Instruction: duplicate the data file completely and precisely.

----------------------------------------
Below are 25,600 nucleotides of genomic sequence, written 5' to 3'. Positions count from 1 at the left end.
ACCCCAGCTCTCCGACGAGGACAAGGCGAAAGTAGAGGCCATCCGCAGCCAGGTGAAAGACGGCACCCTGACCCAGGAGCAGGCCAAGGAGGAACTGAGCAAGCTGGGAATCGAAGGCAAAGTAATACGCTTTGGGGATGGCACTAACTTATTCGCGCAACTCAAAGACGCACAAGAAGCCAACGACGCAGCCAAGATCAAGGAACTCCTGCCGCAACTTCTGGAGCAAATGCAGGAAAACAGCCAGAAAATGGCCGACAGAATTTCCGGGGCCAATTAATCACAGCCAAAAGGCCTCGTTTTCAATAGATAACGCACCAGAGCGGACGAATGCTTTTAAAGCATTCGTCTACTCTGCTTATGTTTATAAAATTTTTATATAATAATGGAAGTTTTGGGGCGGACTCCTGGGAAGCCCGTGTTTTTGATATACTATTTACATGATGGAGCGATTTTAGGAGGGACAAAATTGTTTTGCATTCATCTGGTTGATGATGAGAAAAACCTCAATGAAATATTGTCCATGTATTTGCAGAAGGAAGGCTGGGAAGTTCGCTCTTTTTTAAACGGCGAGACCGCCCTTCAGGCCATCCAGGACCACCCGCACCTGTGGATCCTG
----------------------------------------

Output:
Below are 25,600 nucleotides of genomic sequence, written 5' to 3'. Positions count from 1 at the left end.
ACCCCAGCTCTCCGACGAGGACAAGGCGAAAGTAGAGGCCATCCGCAGCCAGGTGAAAGACGGCACCCTGACCCAGGAGCAGGCCAAGGAGGAACTGAGCAAGCTGGGAATCGAAGGCAAAGTAATACGCTTTGGGGATGGCACTAACTTATTCGCGCAACTCAAAGACGCACAAGAAGCCAACGACGCAGCCAAGATCAAGGAACTCCTGCCGCAACTTCTGGAGCAAATGCAGGAAAACAGCCAGAAAATGGCCGACAGAATTTCCGGGGCCAATTAATCACAGCCAAAAGGCCTCGTTTTCAATAGATAACGCACCAGAGCGGACGAATGCTTTTAAAGCATTCGTCTACTCTGCTTATGTTTATAAAATTTTTATATAATAATGGAAGTTTTGGGGCGGACTCCTGGGAAGCCCGTGTTTTTGATATACTATTTACATGATGGAGCGATTTTAGGAGGGACAAAATTGTTTTGCATTCATCTGGTTGATGATGAGAAAAACCTCAATGAAATATTGTCCATGTATTTGCAGAAGGAAGGCTGGGAAGTTCGCTCTTTTTTAAACGGCGAGACCGCCCTTCAGGCCATCCAGGACCACCCGCACCTGTGGATCCTG